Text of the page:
14. The applicant, Ms Jafta testified that the full time and part time students for the honours programme were in one class. Hence, she was able to complete her honours degree in one year. When she got her results, she informed Ms Rhoda that she had passed and that she had completed the course. Shortly thereafter she asked Ms Rhoda in an email to her if the bursary had been for one year only. In the same email she informed her that she intended to study for her Masters at UWC. She subsequently asked her for a bursary letter in more than one email. Ms Rhoda eventually sent her the bursary letter with an attachment and when she received the email, she merely glanced at it as she was busy with students at the time. This happened on a Friday and when she eventually opened the email it was after four in the afternoon. She saw that the letter stated “Honours at UCT” and not Masters at UWC. At this stage she had already requested leave to go to UWC on Monday to register for the Masters degree. She could not reach Ms Rhoda at this time, so she altered the letter, and she left it on her desk. She went to UWC without the letter. During the registration process, she was asked if she was a bursary holder as the registration fee payable differed for bursary holders and non-bursary holders. When she informed them that she was a bursary holder, they said that they needed a letter to confirm this. She then called her office and got someone to send her the letter that was on her desk. The lady assisting her at UWC said that the letter needed to be verified so she called the college to verify the letter. She thereafter stamped the letter confirming that it had been verified. She knew that the letter would be verified as she had already communicated to Ms Rhoda about her intention to pursue a Masters degree at UWC.

15. During April she bumped into Ms Rhoda as they were both now working on the same campus. She again told her that she was registered for a Masters degree at UWC and she again requested clarity on the way forward. Her response was that she would have to re-apply for a bursary. On 2 July she was called to a meeting with her supervisor where she was asked to explain what happened at UWC. She was told that UWC was threatening to charge her internally and that they further intended to report the matter to the South African Police because she had committed fraud. This was shocking to her because everything she had done was based on communication with Ms Rhoda. She showed her supervisor the string of emails that she had sent to Ms Rhoda. Her supervisor’s response was that it was clear that she and Ms Rhoda were “talking past each other”.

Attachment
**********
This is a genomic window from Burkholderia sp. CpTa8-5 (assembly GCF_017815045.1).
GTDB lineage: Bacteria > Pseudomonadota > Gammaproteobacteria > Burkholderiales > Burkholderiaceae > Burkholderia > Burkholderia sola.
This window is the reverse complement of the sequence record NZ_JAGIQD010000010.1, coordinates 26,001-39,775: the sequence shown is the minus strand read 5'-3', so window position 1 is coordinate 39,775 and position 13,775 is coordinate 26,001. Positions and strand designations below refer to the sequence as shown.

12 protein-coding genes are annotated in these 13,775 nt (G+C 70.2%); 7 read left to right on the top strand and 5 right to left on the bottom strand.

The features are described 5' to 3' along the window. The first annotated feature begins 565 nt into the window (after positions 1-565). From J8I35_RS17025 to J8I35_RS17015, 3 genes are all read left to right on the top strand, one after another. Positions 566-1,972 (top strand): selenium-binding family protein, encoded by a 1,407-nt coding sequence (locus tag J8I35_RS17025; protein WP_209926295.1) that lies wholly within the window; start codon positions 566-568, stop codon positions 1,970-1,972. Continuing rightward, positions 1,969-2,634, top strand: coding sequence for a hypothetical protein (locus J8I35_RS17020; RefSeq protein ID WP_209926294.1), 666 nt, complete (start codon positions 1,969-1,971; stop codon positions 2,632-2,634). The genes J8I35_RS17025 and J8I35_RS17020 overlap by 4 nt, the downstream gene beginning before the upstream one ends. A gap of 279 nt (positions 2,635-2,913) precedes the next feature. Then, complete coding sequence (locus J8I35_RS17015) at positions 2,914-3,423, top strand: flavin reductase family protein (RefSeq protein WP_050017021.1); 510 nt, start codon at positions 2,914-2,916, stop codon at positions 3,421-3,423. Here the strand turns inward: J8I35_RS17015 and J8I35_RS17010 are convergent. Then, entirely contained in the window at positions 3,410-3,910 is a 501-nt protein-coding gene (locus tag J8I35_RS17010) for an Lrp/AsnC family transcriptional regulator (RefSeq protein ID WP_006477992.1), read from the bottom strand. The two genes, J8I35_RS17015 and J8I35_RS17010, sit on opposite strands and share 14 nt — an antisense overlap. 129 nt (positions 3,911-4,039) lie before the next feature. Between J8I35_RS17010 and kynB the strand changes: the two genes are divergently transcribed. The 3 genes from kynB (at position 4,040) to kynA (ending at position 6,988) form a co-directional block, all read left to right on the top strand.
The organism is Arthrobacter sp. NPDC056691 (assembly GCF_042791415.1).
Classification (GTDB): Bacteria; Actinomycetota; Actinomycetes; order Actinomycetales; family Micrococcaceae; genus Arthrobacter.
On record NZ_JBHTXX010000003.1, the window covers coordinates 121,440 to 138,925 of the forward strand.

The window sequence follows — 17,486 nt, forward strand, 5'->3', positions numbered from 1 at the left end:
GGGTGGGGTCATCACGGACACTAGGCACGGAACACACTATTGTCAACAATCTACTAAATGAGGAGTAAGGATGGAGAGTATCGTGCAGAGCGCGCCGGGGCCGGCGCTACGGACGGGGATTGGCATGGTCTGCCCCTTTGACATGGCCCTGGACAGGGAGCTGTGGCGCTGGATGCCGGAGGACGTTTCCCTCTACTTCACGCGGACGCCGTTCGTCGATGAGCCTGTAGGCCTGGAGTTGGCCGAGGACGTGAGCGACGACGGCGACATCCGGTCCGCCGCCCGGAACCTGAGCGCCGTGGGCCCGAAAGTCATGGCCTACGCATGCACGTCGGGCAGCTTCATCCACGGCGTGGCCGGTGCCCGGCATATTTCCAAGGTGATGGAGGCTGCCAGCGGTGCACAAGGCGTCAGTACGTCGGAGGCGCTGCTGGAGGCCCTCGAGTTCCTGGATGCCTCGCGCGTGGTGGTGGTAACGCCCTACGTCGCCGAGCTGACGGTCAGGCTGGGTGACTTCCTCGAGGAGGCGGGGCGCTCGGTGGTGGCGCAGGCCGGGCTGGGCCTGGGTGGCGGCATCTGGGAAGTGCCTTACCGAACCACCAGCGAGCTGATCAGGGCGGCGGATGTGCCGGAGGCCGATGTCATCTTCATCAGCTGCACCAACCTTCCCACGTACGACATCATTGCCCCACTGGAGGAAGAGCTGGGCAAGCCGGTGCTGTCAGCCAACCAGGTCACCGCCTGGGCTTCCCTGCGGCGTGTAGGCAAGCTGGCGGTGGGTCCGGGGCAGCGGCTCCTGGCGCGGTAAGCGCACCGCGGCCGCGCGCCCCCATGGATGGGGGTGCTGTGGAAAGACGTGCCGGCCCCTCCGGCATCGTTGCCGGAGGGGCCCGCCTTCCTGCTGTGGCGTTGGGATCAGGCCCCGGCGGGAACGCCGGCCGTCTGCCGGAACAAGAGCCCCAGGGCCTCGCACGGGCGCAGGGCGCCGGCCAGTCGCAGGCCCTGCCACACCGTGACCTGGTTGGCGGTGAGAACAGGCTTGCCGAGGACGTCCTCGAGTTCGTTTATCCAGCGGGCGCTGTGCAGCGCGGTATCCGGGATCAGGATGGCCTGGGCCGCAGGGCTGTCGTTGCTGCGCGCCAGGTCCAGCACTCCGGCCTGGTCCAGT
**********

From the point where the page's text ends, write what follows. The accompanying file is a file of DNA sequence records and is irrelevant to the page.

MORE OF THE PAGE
16. She is remorseful that she altered the letter, and she realizes that she ought not to have done so. Given another opportunity she would do things differently. There was no malicious intent on her part. She did not ask for the deposit that she paid to be re-imbursed to her -she did not benefit financially. She is a mother of a child with special needs and is dependent on the income to support her child. She has a good academic record, and she is dedicated to her work often going the extra mile.

17. Malcolm James Meyer, a senior education specialist at the False bay TVET College testified that the applicant reported to him. Applicant was a dedicated and hardworking employee and she often went the extra mile. If the applicant is reinstated he would still be able to trust her and to work with her.